Pattaya expat Charles Williams, who is 78, summed up the dilemmas. “I have an annual extension of stay, based on an “O” visa given to me five years ago at the local immigration. I do not need any kind of insurance to renew it. But if I leave Thailand and want to return, I am likely to run into the double whammy of needing two insurance policies. The Covid 19 one is no problem as it is available cheaply to anyone up to 99 years, but the general medical cover will be impossible for me at my age and with my heart condition. I do have my own British insurance but have been advised that the rule is now Thai policies only.”

The net result is that Charles fears leaving the country because of problems ahead with the Thai embassy and wonders whether he will have to remain in Thailand for the rest of his life or lose his right to stay here.

Another elderly expat, American James Montgomery, said he was considering changing his status from retiree to Elite visa holder which would enable him to return to Thailand with coronavirus insurance only. There is no requirement then to have general medical insurance. James is currently applying for a five year Elite visa for 500,000 baht, knowing that the price rises to 600,000 baht in the new year.

A third expat from Norway said he was looking into the option, if he went abroad, of using his purchase of a condominium as the basis for a return visa instead of relying on his retirement extension.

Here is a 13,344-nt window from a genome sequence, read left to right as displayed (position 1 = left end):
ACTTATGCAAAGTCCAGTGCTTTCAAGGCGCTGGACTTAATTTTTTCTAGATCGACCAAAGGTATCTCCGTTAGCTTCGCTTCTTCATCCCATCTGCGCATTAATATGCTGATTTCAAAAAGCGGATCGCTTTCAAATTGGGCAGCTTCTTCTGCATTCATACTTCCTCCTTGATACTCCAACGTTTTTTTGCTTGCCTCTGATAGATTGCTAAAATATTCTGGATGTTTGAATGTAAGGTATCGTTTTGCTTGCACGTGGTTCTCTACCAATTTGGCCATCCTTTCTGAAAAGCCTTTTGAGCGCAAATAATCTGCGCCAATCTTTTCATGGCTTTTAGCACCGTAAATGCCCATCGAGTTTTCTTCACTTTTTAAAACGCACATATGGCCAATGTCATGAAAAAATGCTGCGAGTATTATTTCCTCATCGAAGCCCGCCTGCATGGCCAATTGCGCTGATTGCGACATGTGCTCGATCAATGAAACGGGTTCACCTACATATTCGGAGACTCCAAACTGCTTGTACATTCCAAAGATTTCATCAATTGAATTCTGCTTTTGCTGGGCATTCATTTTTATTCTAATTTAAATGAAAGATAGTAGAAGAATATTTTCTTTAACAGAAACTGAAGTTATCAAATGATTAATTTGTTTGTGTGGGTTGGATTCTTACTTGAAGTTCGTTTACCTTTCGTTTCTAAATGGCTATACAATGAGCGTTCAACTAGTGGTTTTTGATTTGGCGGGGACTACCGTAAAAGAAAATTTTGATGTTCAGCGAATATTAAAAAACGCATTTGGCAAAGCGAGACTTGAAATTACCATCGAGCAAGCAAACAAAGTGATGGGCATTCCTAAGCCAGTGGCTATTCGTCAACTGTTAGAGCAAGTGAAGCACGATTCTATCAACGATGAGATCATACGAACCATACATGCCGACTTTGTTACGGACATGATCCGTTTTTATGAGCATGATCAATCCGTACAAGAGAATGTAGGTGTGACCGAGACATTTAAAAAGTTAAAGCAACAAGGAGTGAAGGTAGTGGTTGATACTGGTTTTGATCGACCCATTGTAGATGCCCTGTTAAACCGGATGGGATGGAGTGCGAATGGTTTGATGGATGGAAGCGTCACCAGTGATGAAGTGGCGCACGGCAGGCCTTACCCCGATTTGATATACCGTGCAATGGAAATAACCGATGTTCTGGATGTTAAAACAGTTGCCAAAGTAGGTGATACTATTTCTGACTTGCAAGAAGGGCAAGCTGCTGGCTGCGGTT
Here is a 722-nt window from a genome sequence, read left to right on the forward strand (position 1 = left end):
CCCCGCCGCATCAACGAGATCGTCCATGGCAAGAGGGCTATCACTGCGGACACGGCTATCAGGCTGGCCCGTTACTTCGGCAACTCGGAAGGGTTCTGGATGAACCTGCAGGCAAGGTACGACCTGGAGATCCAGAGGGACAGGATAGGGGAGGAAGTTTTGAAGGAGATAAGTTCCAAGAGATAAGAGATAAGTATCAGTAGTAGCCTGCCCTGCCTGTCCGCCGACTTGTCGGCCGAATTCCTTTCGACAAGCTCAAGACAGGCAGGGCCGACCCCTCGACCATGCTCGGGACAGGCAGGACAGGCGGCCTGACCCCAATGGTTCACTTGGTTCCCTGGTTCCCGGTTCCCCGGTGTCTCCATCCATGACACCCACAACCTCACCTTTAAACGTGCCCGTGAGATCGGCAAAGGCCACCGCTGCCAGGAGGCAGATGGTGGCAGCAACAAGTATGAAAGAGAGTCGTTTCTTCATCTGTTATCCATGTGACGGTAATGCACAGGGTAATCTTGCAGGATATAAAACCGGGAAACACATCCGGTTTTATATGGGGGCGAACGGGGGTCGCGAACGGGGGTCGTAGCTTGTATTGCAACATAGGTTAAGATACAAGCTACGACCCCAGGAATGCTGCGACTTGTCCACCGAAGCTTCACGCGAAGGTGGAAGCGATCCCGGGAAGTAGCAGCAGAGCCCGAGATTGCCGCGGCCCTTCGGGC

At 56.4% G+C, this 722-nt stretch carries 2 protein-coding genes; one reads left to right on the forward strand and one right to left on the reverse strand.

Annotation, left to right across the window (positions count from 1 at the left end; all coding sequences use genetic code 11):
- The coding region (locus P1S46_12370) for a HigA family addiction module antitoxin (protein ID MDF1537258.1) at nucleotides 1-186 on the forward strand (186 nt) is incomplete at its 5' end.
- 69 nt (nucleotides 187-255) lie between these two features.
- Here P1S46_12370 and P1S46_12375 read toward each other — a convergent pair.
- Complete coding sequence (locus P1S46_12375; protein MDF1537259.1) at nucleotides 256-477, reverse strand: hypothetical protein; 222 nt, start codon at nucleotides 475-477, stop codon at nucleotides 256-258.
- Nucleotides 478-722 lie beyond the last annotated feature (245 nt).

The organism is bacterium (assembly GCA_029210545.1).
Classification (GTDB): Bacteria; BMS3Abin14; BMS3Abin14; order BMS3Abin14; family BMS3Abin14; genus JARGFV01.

It should be noted that each Thai embassy abroad is responsible for the content of its website. There are ambiguities. Thus the Thai embassy in London suggests that those who hold a current (not expired) “O” visa and a valid re-entry permit might be able to return with Covid-19 insurance only. But the embassies in Switzerland and in Denmark specifically rule out this loophole.

The whole confusion has likely arisen because several government agencies are involved in visa regulations: the Ministry of Foreign Affairs (which runs the embassies), the Thai immigration bureau (which can issue “O” visas and annual extensions) and the Tourist Authority of Thailand (which regularly publishes visa updates). The time for them to start talking together is already overdue. No question about that.

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Re: By Barry Kenyon

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Mass tourism to Thailand might never return

By Barry Kenyon

December 4, 2020